More companies, including McDonald’s, are being moved to verse to advertise their products. Is this a welcome development?
Rhythm and verse are memorable. I still remember lines that my parents told me about from before I was born. “The Esso sign means happy motoring” (I can hear the tune) and “The Murray mint, the too-good to hurry mint.” It’s a welcome development – particularly if copywriters create new, fresh verses. But using existing lines is OK too. I’ve used snippets of George Mackay Brown’s verse in promoting Highland Park, the Orcadian Malt Whisky.
The problem is not that verse should be so alien to commerce, but that poetry has elevated itself into a cultural ghetto. Everyone’s conversation is peppered with poetic qualities; rhyme & rhythm, pace & tempo, metaphor & simile, and we happily play games with oral language. Anything that encourages business to be less anal about language and oxygenates language in the public domain helps us writing evangelistas to break down barriers.
As someone who’s penned a poem this year for a campaign, personally the return to verse has been very welcome. It ties into a more general renaissance for copy-led ideas and executions that, very tentatively, has started to happen this year. Slowly but surely clients and the wider world are starting to wake up to the fact that well-written words can be just as effective in gaining attention and swaying minds as jaw-dropping visuals and engrossing digital interactions. And poetry should, and hopefully will, be a crucial part of that.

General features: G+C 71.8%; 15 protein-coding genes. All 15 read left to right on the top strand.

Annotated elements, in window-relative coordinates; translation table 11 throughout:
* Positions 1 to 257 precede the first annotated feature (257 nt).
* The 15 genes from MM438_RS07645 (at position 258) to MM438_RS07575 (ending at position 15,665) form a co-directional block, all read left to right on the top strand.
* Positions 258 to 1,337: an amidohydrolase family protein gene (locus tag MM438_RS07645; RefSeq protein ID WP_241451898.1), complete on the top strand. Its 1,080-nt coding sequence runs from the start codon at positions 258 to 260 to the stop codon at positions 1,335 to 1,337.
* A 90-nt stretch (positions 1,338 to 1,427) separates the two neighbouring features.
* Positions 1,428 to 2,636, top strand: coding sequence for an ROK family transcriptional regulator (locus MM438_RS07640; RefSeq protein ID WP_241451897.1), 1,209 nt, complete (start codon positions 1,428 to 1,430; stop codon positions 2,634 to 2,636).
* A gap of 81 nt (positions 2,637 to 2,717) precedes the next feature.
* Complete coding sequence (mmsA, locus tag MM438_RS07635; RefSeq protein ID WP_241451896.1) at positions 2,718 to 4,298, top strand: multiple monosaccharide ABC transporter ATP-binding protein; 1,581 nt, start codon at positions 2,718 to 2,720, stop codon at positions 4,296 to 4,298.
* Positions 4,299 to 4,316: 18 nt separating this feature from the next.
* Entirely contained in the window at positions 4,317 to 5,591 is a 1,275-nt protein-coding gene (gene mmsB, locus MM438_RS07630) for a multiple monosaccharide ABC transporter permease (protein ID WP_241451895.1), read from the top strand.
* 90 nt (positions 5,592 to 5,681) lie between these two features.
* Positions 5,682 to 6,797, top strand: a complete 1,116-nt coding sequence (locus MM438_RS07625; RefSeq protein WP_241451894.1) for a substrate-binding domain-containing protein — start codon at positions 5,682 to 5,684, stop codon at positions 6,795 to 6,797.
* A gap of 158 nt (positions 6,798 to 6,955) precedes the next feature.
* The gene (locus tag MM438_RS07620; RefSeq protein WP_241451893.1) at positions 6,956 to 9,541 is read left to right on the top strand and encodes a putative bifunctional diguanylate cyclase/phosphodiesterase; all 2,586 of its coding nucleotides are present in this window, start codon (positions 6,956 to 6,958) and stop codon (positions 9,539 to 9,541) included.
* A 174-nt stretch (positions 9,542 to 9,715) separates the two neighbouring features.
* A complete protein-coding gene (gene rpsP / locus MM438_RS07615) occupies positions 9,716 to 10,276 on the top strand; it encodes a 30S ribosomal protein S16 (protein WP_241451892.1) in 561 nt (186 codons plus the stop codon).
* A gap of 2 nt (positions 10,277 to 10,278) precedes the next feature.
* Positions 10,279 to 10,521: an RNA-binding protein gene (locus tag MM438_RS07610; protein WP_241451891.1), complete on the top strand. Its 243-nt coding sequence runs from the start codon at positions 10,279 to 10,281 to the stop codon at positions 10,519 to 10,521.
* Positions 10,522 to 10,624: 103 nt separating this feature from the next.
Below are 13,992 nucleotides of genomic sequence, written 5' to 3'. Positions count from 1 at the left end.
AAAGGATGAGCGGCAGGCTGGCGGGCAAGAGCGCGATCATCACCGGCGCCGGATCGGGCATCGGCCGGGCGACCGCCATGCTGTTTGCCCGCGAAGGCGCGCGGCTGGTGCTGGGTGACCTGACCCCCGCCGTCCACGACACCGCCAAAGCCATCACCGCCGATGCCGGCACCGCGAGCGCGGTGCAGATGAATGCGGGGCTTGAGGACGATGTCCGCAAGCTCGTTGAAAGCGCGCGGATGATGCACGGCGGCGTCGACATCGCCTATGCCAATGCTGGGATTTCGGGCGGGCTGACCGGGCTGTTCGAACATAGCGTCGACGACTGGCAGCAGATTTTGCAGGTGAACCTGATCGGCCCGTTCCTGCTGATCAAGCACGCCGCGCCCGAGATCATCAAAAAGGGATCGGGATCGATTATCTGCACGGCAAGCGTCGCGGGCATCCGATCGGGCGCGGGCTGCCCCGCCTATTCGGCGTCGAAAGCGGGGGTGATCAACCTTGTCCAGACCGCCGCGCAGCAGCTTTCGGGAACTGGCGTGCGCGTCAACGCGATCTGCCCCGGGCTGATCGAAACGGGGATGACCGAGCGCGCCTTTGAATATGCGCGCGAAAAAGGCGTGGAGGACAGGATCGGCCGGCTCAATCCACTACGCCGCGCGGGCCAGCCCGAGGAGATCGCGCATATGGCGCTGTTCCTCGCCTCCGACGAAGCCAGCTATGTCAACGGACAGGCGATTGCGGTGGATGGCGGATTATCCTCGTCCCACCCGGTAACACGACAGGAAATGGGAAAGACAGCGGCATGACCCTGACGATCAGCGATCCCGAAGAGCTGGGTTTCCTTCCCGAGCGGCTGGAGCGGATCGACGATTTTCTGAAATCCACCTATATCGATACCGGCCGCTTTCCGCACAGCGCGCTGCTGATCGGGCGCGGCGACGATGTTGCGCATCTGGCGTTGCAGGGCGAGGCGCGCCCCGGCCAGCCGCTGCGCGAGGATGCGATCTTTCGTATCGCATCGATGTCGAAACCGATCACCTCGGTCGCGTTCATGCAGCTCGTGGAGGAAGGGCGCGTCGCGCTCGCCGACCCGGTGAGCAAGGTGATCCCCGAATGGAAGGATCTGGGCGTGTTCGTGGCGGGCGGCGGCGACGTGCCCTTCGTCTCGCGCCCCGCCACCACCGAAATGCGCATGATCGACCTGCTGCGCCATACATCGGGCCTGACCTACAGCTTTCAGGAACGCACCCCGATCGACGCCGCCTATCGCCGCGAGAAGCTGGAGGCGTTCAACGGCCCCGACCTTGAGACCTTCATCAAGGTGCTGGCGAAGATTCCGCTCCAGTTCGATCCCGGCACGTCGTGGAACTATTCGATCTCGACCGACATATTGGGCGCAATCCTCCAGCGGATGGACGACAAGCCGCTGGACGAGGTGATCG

“Why on earth not? I love hearing poetry in adverts – I find myself actually listening to the words to see where they’ll take me, instead of just screening them out. So it’s more enjoyable than the usual stuff, and if it opens folk up to words they otherwise wouldn’t have heard, that’s got to be good for writing in general. And I doubt it’s a new development – surely market traders have been using rhythm and rhyme to sell their wares for donkey’s years.”
Sure, all I ask is it’s any good. I’m not certain McDonalds’ reworking of Rolf Harris’ “Court of King Caractacus” counts, but what do I know? In fact this must be a trend because even I’ve been asked to do something similar in recent weeks. It didn’t get used.
Of course poetry belongs to everyone, and you could argue that commercials are a legitimate way of getting metre out to the masses. On the other hand, it’s like your favourite novel getting the Hollywood treatment – it somehow cheapens the original and leaves a bad taste in the mouth.